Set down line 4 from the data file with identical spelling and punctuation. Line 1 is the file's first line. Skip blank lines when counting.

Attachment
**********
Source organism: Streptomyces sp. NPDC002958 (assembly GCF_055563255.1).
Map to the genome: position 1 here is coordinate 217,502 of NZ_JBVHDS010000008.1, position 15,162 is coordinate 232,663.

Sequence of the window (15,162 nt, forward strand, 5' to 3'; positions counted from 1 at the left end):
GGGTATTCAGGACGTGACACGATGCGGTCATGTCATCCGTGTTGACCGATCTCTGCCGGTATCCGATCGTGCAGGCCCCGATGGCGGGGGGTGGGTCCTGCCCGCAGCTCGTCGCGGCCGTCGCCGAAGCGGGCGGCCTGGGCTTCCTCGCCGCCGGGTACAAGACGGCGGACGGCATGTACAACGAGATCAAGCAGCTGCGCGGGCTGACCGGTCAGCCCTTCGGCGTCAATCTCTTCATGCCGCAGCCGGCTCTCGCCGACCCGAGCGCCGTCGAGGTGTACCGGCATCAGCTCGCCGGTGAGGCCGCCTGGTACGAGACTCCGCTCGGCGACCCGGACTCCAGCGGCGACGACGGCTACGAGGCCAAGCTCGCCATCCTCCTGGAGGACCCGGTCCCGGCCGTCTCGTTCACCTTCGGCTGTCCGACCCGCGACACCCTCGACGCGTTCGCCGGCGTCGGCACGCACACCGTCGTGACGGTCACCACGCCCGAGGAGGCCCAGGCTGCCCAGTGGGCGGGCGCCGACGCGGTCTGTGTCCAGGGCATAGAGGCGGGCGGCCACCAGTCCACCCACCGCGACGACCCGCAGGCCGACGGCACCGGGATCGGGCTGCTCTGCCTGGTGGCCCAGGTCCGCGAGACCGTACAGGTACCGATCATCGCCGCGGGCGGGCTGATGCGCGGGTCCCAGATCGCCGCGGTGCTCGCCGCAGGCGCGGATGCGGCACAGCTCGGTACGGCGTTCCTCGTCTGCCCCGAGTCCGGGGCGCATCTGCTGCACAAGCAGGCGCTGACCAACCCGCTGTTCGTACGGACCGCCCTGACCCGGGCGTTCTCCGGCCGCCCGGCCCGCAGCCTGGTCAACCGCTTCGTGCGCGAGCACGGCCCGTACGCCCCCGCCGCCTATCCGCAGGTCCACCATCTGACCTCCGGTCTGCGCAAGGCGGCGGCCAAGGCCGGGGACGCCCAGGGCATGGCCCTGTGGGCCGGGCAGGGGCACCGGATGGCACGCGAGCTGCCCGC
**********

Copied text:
GGGTATTCAGGACGTGACACGATGCGGTCATGTCATCCGTGTTGACCGATCTCTGCCGGTATCCGATCGTGCAGGCCCCGATGGCGGGGGGTGGGTCCTGCCCGCAGCTCGTCGCGGCCGTCGCCGAAGCGGGCGGCCTGGGCTTCCTCGCCGCCGGGTACAAGACGGCGGACGGCATGTACAACGAGATCAAGCAGCTGCGCGGGCTGACCGGTCAGCCCTTCGGCGTCAATCTCTTCATGCCGCAGCCGGCTCTCGCCGACCCGAGCGCCGTCGAGGTGTACCGGCATCAGCTCGCCGGTGAGGCCGCCTGGTACGAGACTCCGCTCGGCGACCCGGACTCCAGCGGCGACGACGGCTACGAGGCCAAGCTCGCCATCCTCCTGGAGGACCCGGTCCCGGCCGTCTCGTTCACCTTCGGCTGTCCGACCCGCGACACCCTCGACGCGTTCGCCGGCGTCGGCACGCACACCGTCGTGACGGTCACCACGCCCGAGGAGGCCCAGGCTGCCCAGTGGGCGGGCGCCGACGCGGTCTGTGTCCAGGGCATAGAGGCGGGCGGCCACCAGTCCACCCACCGCGACGACCCGCAGGCCGACGGCACCGGGATCGGGCTGCTCTGCCTGGTGGCCCAGGTCCGCGAGACCGTACAGGTACCGATCATCGCCGCGGGCGGGCTGATGCGCGGGTCCCAGATCGCCGCGGTGCTCGCCGCAGGCGCGGATGCGGCACAGCTCGGTACGGCGTTCCTCGTCTGCCCCGAGTCCGGGGCGCATCTGCTGCACAAGCAGGCGCTGACCAACCCGCTGTTCGTACGGACCGCCCTGACCCGGGCGTTCTCCGGCCGCCCGGCCCGCAGCCTGGTCAACCGCTTCGTGCGCGAGCACGGCCCGTACGCCCCCGCCGCCTATCCGCAGGTCCACCATCTGACCTCCGGTCTGCGCAAGGCGGCGGCCAAGGCCGGGGACGCCCAGGGCATGGCCCTGTGGGCCGGGCAGGGGCACCGGATGGCACGCGAGCTGCCCGC